Sunday, February 7, 2016

Back-to-school shopping is a piece of cake with my 16-year-old son, Jon. We don't shop. And I love it.

"You just can't imagine what loneliness is," Dad confessed quietly as he eased his way off our deck that has needed new steps since we moved in (has it really been 13 years?).

My son, the country boy, is suddenly a city boy. Plucked from our farm situated near a tiny town, he is now in a city that seems to never sleep.

Every August, about silage chopping time, my mind flits back to a burning question of my youth: Given the old fashioned way we made corn silage on that southern Illinois dairy farm, were we just poor or were we just cheap?

I firmly believe that two of the most daunting - albeit well-intentioned - statements in the English language are thus: "When God closes a door, He opens a window" and "God has a plan.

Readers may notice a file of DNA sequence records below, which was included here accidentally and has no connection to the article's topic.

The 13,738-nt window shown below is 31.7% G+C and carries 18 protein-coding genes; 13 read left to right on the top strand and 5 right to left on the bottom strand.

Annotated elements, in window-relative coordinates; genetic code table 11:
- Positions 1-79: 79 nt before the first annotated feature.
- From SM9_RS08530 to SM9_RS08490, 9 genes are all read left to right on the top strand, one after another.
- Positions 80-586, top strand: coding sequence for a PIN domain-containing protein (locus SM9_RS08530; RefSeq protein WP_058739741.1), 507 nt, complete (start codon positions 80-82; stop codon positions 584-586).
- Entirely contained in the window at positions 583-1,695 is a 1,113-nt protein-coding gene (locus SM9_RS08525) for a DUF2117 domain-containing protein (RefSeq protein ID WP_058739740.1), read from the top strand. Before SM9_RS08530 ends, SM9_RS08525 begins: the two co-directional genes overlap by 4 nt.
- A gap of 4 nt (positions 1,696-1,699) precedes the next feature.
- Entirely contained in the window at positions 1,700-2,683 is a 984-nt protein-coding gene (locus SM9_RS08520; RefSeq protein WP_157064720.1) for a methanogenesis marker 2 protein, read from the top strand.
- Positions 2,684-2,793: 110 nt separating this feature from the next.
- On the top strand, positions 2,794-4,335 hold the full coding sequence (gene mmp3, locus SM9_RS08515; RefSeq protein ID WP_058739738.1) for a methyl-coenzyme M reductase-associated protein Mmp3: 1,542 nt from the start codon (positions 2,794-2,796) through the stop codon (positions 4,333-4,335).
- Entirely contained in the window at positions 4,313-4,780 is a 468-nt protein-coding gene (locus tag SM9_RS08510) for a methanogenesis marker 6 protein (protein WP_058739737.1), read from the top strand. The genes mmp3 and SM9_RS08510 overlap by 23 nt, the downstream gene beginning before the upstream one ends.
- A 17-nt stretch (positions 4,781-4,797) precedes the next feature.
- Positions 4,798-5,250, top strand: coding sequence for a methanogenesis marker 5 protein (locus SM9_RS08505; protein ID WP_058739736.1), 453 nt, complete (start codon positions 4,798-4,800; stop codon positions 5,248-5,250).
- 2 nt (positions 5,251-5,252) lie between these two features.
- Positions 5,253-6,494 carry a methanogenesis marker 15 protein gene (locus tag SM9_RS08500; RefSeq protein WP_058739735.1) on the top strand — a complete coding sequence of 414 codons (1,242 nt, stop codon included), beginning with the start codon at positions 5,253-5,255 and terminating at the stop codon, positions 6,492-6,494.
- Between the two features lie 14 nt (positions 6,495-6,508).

Our family has never felt compelled to do "back to school" shopping like some, but since Kathie's lunch bag from last year is worn and stained, during a weak moment in Wal-Mart, I opted to pick up an insulated hot pink bag and a coordinated water bottle that slides neatly inside.

Anyone who fancies himself a writer always reads and critiques other writers' efforts, sometimes with disdain and sometimes with admiration while saying to himself, "I wish I'd written that.

It's a good thing we humans don't get to run the weather or we would be living on one mighty, mixed-up planet.

About 10 seconds after the Democrats reclaimed the House of Representatives last November, Collin Peterson, the Minnesotan who would lead the chamber's Ag Committee come January, began to think about the 2007 farm bill.

With all due respect to Dr. Dolittle, if I could talk to the animals what I would say is this: Dudes, I need my space.
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